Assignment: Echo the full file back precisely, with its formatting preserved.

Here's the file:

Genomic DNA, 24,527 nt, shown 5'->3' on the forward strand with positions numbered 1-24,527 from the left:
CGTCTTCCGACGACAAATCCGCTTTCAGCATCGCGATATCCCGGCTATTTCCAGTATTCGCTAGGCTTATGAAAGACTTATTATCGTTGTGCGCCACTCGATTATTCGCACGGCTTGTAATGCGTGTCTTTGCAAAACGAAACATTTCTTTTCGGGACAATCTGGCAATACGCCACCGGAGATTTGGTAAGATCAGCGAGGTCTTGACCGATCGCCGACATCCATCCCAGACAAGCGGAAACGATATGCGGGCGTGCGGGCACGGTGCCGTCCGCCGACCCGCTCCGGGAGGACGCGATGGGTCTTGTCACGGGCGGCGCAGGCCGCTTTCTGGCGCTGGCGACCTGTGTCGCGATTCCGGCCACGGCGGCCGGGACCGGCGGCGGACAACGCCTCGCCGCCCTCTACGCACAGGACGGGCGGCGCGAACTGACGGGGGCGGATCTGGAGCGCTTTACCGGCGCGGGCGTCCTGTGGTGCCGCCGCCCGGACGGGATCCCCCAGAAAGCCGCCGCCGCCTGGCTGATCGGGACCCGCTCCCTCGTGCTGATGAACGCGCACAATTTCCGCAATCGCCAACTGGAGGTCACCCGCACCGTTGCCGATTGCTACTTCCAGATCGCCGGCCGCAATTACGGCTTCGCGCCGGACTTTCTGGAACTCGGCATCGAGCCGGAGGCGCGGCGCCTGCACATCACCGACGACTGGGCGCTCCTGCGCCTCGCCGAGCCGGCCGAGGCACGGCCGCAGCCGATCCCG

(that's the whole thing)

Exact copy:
Genomic DNA, 24,527 nt, shown 5'->3' on the forward strand with positions numbered 1-24,527 from the left:
CGTCTTCCGACGACAAATCCGCTTTCAGCATCGCGATATCCCGGCTATTTCCAGTATTCGCTAGGCTTATGAAAGACTTATTATCGTTGTGCGCCACTCGATTATTCGCACGGCTTGTAATGCGTGTCTTTGCAAAACGAAACATTTCTTTTCGGGACAATCTGGCAATACGCCACCGGAGATTTGGTAAGATCAGCGAGGTCTTGACCGATCGCCGACATCCATCCCAGACAAGCGGAAACGATATGCGGGCGTGCGGGCACGGTGCCGTCCGCCGACCCGCTCCGGGAGGACGCGATGGGTCTTGTCACGGGCGGCGCAGGCCGCTTTCTGGCGCTGGCGACCTGTGTCGCGATTCCGGCCACGGCGGCCGGGACCGGCGGCGGACAACGCCTCGCCGCCCTCTACGCACAGGACGGGCGGCGCGAACTGACGGGGGCGGATCTGGAGCGCTTTACCGGCGCGGGCGTCCTGTGGTGCCGCCGCCCGGACGGGATCCCCCAGAAAGCCGCCGCCGCCTGGCTGATCGGGACCCGCTCCCTCGTGCTGATGAACGCGCACAATTTCCGCAATCGCCAACTGGAGGTCACCCGCACCGTTGCCGATTGCTACTTCCAGATCGCCGGCCGCAATTACGGCTTCGCGCCGGACTTTCTGGAACTCGGCATCGAGCCGGAGGCGCGGCGCCTGCACATCACCGACGACTGGGCGCTCCTGCGCCTCGCCGAGCCGGCCGAGGCACGGCCGCAGCCGATCCCG